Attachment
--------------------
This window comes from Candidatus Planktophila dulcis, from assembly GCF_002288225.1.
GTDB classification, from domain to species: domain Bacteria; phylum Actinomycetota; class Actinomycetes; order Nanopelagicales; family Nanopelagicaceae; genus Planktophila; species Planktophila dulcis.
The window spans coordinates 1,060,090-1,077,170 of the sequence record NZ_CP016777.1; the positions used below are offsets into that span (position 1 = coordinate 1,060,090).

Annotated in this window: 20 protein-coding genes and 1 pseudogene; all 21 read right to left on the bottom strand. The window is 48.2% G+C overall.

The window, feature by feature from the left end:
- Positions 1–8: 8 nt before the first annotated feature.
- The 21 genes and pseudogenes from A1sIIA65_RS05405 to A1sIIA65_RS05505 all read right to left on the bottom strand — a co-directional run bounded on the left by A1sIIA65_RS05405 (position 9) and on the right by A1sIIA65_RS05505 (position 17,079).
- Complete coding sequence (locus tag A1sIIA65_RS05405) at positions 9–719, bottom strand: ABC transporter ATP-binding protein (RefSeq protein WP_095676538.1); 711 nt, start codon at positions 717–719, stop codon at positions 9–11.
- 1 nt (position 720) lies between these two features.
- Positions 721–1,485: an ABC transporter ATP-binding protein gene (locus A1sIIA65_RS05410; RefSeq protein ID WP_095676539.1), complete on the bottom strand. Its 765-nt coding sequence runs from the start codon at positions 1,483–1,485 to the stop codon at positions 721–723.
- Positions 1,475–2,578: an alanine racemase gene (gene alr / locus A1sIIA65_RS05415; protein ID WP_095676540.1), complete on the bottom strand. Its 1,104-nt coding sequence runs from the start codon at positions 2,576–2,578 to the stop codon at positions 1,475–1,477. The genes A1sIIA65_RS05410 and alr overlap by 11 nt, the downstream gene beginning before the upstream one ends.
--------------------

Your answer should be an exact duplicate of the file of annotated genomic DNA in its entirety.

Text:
This window comes from Candidatus Planktophila dulcis, from assembly GCF_002288225.1.
GTDB classification, from domain to species: domain Bacteria; phylum Actinomycetota; class Actinomycetes; order Nanopelagicales; family Nanopelagicaceae; genus Planktophila; species Planktophila dulcis.
The window spans coordinates 1,060,090-1,077,170 of the sequence record NZ_CP016777.1; the positions used below are offsets into that span (position 1 = coordinate 1,060,090).

Annotated in this window: 20 protein-coding genes and 1 pseudogene; all 21 read right to left on the bottom strand. The window is 48.2% G+C overall.

The window, feature by feature from the left end:
- Positions 1–8: 8 nt before the first annotated feature.
- The 21 genes and pseudogenes from A1sIIA65_RS05405 to A1sIIA65_RS05505 all read right to left on the bottom strand — a co-directional run bounded on the left by A1sIIA65_RS05405 (position 9) and on the right by A1sIIA65_RS05505 (position 17,079).
- Complete coding sequence (locus tag A1sIIA65_RS05405) at positions 9–719, bottom strand: ABC transporter ATP-binding protein (RefSeq protein WP_095676538.1); 711 nt, start codon at positions 717–719, stop codon at positions 9–11.
- 1 nt (position 720) lies between these two features.
- Positions 721–1,485: an ABC transporter ATP-binding protein gene (locus A1sIIA65_RS05410; RefSeq protein ID WP_095676539.1), complete on the bottom strand. Its 765-nt coding sequence runs from the start codon at positions 1,483–1,485 to the stop codon at positions 721–723.
- Positions 1,475–2,578: an alanine racemase gene (gene alr / locus A1sIIA65_RS05415; protein ID WP_095676540.1), complete on the bottom strand. Its 1,104-nt coding sequence runs from the start codon at positions 2,576–2,578 to the stop codon at positions 1,475–1,477. The genes A1sIIA65_RS05410 and alr overlap by 11 nt, the downstream gene beginning before the upstream one ends.